Most teams are organized by age group, with teams ranging from U9 to U19. The age group that you will play in will depend on your birth year. Please note that travel soccer tends to be more popular in the younger age groups where there are more opportunities. When you get to U14 and older, there are school teams (middle school and high school) thrown into the mix.
Commitment and Dedication
Travel requires more commitment of time and effort than a rec program. Players are usually expected to attend multiple practices per week, as well as weekend games and tournaments.
Additionally, players are expected to maintain a certain level of fitness and conditioning outside of practice. If you are considering joining a team, it is important to be prepared to make this level of commitment.
Travel soccer can also be more expensive than recreational soccer. In addition to the cost of equipment and uniforms, players may be required to pay for tournament fees, travel expenses, and other expenses related to the team. It is important to consider these costs before trying out for atravel soccer team.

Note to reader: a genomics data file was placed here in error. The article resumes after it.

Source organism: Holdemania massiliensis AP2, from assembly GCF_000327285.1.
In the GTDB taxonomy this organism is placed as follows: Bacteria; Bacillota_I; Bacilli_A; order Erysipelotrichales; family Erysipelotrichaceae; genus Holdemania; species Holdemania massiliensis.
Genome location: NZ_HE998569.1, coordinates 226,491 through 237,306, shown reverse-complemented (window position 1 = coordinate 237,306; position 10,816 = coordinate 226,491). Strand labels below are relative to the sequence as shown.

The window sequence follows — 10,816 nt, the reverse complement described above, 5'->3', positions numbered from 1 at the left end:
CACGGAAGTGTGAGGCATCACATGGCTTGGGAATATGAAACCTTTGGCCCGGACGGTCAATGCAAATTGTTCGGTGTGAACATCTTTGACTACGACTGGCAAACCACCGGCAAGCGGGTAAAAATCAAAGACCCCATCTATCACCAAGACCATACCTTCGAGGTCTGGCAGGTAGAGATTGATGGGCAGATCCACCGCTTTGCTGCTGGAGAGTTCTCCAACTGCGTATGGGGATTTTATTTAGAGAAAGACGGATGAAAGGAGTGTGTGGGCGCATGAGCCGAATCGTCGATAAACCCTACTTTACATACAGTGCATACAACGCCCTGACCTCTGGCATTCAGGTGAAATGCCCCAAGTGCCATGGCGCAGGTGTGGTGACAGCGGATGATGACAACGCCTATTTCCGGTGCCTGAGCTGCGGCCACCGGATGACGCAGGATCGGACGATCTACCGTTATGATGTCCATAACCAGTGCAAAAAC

In our town, the rec program is $65 whereas the travel program is $250. This is still much lower than a soccer club which could be more than $5,000 when all is said and done.
How to Get Started in Travel Soccer
If you’re interested in joining a team, there are a few key steps you need to take to get started. Here are some things to consider:
Finding a Local Team
Most towns will have a rec and travel program that are associated with each other. Go to your local youth sports website and dig into the information provided.
For the upcoming season, tryouts usually happen in the spring. If you want to play in the fall of 2024, tryouts is probably spring or early summer of 2024. You should not wait until the summer to start figuring it out.